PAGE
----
Eosinophilic cystitis

Department of Urology, University Hospital Dijkzigt, PO Box 2040, 3000 CA Rotterdam, Netherlands.
Archives of Disease in Childhood (Impact Factor: 2.9). 05/2001; 84(4):344-6.
Source: PubMed


We describe four cases of eosinophilic cystitis in whom no specific cause could be found, and review the literature. Complaints at presentation included urgency, frequency, abdominal pain, and haematuria. In three patients the symptoms and ultrasound pictures suggested a bladder tumour. One patient was treated with anticholinergics and corticosteroids without relief of symptoms; a localised eosinophilic tumour was excised in one patient who remained symptom free; and two patients were managed conservatively with spontaneous resolution of bladder pathology and symptoms. One case was identified by random bladder biopsy in 150 consecutive patients with unexplained irritable micturition complaints. Eosinophilic cystitis is rare in children. After biopsy, we consider a wait and see policy is justified as symptoms tend to disappear spontaneously. Routine bladder biopsies in children with unexplained bladder symptoms is not justifiable.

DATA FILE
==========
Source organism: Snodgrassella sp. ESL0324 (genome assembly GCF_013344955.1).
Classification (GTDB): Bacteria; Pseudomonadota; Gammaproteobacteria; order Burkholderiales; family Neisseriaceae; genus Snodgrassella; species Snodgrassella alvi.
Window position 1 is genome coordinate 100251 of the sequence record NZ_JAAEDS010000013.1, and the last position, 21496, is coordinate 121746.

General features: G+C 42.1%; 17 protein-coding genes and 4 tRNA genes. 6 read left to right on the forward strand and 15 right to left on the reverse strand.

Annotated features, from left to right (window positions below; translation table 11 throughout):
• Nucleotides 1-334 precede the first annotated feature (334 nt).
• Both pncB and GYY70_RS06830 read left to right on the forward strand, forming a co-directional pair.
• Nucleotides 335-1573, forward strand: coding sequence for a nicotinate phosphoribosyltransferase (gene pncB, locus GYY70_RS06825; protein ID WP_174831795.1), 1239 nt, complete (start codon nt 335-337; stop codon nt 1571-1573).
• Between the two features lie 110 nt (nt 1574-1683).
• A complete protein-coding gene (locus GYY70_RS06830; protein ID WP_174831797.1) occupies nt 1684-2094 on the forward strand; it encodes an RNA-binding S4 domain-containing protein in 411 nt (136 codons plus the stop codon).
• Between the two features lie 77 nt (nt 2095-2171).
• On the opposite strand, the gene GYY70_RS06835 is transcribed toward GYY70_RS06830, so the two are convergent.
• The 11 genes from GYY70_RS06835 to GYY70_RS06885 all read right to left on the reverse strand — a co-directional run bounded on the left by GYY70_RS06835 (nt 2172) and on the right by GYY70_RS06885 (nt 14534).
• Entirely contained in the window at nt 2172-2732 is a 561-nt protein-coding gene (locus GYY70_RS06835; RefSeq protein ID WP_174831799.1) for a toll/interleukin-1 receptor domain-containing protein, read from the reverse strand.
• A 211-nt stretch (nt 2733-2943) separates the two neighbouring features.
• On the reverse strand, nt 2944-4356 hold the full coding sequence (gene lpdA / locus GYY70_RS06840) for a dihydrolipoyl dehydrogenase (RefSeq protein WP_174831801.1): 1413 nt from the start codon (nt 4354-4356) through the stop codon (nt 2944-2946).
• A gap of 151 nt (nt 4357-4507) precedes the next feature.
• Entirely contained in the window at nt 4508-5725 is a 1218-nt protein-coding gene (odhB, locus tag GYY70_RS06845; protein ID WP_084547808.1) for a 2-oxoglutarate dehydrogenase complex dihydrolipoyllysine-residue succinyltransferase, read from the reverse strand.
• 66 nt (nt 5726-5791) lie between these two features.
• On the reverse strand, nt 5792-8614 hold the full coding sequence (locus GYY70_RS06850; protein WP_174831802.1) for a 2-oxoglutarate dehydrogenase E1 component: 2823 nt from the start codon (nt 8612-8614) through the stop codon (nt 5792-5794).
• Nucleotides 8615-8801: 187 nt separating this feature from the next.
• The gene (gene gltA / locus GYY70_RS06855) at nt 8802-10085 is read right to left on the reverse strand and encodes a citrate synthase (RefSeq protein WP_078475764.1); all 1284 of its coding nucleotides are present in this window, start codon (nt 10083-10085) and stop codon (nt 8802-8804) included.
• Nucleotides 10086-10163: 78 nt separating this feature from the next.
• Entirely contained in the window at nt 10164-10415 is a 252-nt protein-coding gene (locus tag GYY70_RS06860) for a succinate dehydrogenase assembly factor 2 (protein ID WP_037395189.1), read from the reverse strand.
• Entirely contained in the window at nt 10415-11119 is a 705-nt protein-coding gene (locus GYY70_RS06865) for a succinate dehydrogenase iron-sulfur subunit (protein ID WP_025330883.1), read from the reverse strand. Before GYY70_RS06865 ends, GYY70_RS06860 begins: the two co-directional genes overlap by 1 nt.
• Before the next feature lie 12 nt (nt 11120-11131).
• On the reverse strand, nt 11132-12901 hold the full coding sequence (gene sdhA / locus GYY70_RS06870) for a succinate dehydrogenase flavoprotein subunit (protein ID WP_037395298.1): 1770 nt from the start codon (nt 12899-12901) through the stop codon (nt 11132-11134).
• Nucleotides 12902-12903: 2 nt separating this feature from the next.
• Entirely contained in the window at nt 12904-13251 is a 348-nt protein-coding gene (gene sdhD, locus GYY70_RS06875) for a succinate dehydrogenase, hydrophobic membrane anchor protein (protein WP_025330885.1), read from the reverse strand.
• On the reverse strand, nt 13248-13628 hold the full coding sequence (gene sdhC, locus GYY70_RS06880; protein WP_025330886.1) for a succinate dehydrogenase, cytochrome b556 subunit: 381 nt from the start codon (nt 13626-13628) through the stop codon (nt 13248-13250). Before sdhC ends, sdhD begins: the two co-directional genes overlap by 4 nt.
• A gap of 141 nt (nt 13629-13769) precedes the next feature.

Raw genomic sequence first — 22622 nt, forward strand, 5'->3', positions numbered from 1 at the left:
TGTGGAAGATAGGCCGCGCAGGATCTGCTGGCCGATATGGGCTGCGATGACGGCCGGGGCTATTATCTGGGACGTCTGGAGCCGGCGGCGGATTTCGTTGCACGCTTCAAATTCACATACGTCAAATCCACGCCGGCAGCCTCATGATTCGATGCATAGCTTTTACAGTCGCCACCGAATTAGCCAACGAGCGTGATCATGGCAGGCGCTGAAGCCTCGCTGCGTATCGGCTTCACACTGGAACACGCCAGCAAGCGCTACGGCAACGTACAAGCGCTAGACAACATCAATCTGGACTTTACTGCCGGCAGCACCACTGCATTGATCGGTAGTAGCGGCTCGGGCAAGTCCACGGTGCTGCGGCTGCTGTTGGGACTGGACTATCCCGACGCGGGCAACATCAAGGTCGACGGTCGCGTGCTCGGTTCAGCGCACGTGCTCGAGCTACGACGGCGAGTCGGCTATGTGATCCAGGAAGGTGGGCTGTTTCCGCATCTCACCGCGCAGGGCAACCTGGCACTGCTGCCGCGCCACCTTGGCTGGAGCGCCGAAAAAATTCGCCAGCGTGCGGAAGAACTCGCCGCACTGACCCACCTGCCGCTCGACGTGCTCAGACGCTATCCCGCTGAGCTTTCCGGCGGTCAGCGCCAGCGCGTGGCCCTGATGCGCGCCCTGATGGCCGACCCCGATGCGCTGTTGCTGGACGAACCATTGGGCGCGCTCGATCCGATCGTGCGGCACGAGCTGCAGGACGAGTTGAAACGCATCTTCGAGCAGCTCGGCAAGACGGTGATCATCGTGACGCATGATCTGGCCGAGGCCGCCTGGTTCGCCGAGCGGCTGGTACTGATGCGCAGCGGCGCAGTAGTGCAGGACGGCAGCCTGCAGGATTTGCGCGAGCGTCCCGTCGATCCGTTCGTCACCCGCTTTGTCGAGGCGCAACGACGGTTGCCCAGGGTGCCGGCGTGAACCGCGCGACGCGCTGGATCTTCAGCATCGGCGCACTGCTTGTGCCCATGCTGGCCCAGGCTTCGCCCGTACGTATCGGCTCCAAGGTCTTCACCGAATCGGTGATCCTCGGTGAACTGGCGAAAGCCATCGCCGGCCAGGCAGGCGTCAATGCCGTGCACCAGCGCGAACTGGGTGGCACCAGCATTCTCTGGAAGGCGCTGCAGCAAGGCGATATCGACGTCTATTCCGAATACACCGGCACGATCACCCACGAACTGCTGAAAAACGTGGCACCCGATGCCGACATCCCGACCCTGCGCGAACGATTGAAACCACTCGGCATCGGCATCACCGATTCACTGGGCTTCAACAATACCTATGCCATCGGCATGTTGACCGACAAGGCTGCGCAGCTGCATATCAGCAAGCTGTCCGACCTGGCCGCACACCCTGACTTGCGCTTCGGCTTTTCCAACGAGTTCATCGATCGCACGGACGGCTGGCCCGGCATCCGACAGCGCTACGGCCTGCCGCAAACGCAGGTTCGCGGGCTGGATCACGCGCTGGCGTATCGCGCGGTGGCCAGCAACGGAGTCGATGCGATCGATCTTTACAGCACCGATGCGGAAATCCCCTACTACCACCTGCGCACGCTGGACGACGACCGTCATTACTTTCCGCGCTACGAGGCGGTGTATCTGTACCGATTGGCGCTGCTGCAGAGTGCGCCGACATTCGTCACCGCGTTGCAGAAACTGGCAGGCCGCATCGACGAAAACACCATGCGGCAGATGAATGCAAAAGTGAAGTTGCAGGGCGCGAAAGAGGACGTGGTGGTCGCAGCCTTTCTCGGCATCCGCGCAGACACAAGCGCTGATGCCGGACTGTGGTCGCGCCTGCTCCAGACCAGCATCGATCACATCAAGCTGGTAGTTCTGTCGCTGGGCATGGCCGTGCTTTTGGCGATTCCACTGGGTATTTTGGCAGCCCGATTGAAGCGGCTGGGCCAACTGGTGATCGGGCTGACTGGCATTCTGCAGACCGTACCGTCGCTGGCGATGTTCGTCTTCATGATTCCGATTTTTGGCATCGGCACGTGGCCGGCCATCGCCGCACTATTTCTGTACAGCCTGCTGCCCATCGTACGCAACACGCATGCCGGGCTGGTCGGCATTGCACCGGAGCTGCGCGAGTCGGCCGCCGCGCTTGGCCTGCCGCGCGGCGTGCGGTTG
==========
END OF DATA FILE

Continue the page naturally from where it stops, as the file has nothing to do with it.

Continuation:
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Available from: Peter G J Nikkels, Oct 13, 2015
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